Can cause infections of skin (including ringworm) and nails.


Neither animals nor plants, these saprophytic and parasitic spore-producing organisms rate a taxonomic kingdom of their own. Fungi include molds, rusts, mildews, smuts, mushrooms, puffballs, and yeasts. It is estimated that more than 1.5 million species of fungi exist.

Fusarium Solani

Aw 0.90. Macroconidia dimensions: 27-52 x 4.4-6.8; Microcondia dimensions: 8-16 x 2-4 microns. Found in plants and soils. Can produce trichothecene toxins that may be associated with disease in humans and animals.


Aw 0.90. A common soil fungus. It is found on a wide range of plants. It is often found in humidifiers. Several species in this genus can produce potent trichothecene toxins. The trichothecene (scirpene) toxin targets the following systems: circulatory, alimentary, skin, and nervous. Produces vomitoxin on grains during unusually damp growing conditions. Symptoms may occur either through ingestion of contaminated grains or possibly inhalation of spores. The genera can produce hemorrhagic syndrome in humans (alimentary toxic aleukia). This is characterized by nausea, vomiting, diarrhea, dermatitis, and extensive internal bleeding. Reported to be allergenic. Frequently involved in eye, skin, and nail infections.


Aw 0.90. Conidia dimensions: 6-12 x 3-6 microns. Aw 0.90. A common contaminant of grains, fruits, dairy products, paper, textiles, soil, and water; often present as part of the normal human flora. The species Geotrichum candidum can cause a secondary infection (geotrichosis) in association with tuberculosis. This rare disease can cause lesions of the skin, bronchi, mouth, lung, and intestine.


A fungus that is structurally similar to Penicillium sp. It is reported to be allergenic.


A mitosporic mold often encountered on decaying plant matter. The genus name prefix “helico” is derived from the shape of the mold’s microscopic structure; certain filaments (sometimes the conidia) curve into a helical path.

Reported effects upon human health in the indoor environment are not available at this time.

Scientists have shown the interaction of Helicomyces roseus with nitrogen-fixing bacteria to be a vital component of an effective soil enriching system (where sugar cane litter is the decomposition target). Helicomyces lilliputeus has long been known as an important sewage treatment systems decomposer, so it is not unexpected that other members of this genus have been observed living on wood submerged in water.


Reported to be allergenic.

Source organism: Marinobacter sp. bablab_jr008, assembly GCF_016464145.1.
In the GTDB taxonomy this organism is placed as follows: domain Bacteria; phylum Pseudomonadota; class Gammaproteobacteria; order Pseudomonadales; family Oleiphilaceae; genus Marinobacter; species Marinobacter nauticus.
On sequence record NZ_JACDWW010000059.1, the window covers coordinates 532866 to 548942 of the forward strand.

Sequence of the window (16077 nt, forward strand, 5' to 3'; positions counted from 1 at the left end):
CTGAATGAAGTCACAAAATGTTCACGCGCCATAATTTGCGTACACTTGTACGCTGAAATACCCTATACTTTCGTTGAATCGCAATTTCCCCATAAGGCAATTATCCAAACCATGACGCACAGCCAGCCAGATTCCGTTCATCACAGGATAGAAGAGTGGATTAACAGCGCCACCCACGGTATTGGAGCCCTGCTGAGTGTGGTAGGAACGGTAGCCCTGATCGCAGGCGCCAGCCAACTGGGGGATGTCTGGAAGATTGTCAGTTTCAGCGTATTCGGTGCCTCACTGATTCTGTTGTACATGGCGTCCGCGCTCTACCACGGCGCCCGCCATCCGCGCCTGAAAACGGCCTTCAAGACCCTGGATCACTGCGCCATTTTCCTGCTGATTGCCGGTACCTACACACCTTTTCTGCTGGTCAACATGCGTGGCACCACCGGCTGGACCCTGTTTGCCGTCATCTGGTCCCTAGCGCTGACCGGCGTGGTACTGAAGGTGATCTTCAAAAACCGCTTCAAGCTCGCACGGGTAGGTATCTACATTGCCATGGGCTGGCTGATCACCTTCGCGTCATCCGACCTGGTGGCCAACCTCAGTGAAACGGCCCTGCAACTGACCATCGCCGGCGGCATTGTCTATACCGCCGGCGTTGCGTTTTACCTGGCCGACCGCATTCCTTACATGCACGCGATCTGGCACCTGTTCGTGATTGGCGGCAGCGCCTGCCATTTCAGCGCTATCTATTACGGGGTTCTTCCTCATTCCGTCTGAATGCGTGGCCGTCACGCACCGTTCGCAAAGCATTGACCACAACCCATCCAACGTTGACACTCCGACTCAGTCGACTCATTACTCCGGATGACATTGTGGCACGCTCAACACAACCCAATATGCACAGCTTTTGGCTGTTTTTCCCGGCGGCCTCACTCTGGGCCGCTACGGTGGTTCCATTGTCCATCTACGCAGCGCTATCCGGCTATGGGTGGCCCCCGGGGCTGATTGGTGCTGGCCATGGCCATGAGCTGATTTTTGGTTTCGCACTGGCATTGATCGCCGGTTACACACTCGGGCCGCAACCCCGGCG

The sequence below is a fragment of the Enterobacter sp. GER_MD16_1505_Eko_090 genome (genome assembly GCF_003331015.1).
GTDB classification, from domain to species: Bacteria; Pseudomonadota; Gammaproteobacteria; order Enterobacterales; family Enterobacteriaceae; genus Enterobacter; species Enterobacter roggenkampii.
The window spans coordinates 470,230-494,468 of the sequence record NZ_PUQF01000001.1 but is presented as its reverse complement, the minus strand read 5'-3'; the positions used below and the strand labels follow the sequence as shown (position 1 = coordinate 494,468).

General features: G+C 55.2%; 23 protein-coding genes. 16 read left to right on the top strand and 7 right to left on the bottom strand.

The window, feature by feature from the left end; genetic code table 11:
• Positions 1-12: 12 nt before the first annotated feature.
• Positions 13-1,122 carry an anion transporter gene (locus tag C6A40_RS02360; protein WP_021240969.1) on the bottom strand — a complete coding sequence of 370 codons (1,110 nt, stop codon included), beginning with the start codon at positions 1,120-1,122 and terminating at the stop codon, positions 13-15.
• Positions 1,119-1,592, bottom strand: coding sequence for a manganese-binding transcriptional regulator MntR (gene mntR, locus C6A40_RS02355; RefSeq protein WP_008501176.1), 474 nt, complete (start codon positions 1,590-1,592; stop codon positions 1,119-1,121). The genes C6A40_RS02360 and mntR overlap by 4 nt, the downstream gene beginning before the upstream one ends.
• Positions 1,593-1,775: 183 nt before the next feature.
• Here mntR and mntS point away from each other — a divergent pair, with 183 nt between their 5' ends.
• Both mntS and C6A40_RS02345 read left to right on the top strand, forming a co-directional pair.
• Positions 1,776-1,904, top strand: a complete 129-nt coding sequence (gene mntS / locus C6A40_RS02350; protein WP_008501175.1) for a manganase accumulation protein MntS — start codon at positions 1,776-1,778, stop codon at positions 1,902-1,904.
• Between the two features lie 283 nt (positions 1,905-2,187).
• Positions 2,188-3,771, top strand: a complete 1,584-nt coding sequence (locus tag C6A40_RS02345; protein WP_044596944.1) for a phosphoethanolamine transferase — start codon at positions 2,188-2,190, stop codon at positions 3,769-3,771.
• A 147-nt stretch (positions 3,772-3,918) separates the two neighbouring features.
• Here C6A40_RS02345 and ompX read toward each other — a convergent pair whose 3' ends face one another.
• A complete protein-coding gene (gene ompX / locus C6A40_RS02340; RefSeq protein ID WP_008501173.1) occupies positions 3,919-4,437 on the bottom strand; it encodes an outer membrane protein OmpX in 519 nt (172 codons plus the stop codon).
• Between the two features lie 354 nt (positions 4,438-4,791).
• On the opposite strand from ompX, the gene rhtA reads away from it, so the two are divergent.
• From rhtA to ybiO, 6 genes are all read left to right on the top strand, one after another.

A fungus that has filamentous growth at 25 degrees C. and yeast growth at 37 degrees C. It is reported to be a human pathogen. It may be associated with birds.


Grows on products with a high cellulose
content. These fungi are also found in soil and on plant debris.

Hyaline Mycelia

Mycelia that are transparent, translucent, or colorless. If no reproductive structures are present, identification is difficult. Often associated with allergic symptoms.

Hypha (plural form: Hyphae)

One of the tubular, filamentous, branching structures of a fungus (including mold) that develop from germinated spores. A hypha is often divided into sections (of several cells in linear succession) by cross walls called “septa” that usually have perforations through which cytoplasm flows. It is the main means of growth for fungi, and a collective or mass of hyphae is referred to as “mycelium”.


A cellulolytic fungus that is very closely related to Stachybotrys sp. Both fungi have a worldwide distribution and are often found together and are commonly found in soil. Recent studies on mycotoxins revealed that Memnoniella echinata can have a toxicity similar to that of some isolates of Stachybotrys chartarum. Both produce varying amounts of simple trichothecenes. Thus, it is suggested that Memnoniella sp. should also be considered potentially dangerous in indoor air. The major difference between the two fungi is that the conidia of Memnoniella sp. are in long persistent chains while those of Stachybotrys are aggregated in slimy heads. Also the aerodynamic diameter of Memnoniella sp. conidia is smaller and it would be expected to have an even greater potential to penetrate deep into lungs than the conidia of Stachybotrys sp.


Causes ringworm in humans.


Molds are a group of organisms that belong to the taxonomic kingdom of Fungi. There are over 20,000 species of mold. Molds reproduce by making spores. Mold spores waft through the indoor and outdoor air continually. When mold spores land on a damp spot indoors, they may begin growing and digesting whatever they are growing on. Molds can grow on virtually any organic substance, as long as moisture and oxygen are present.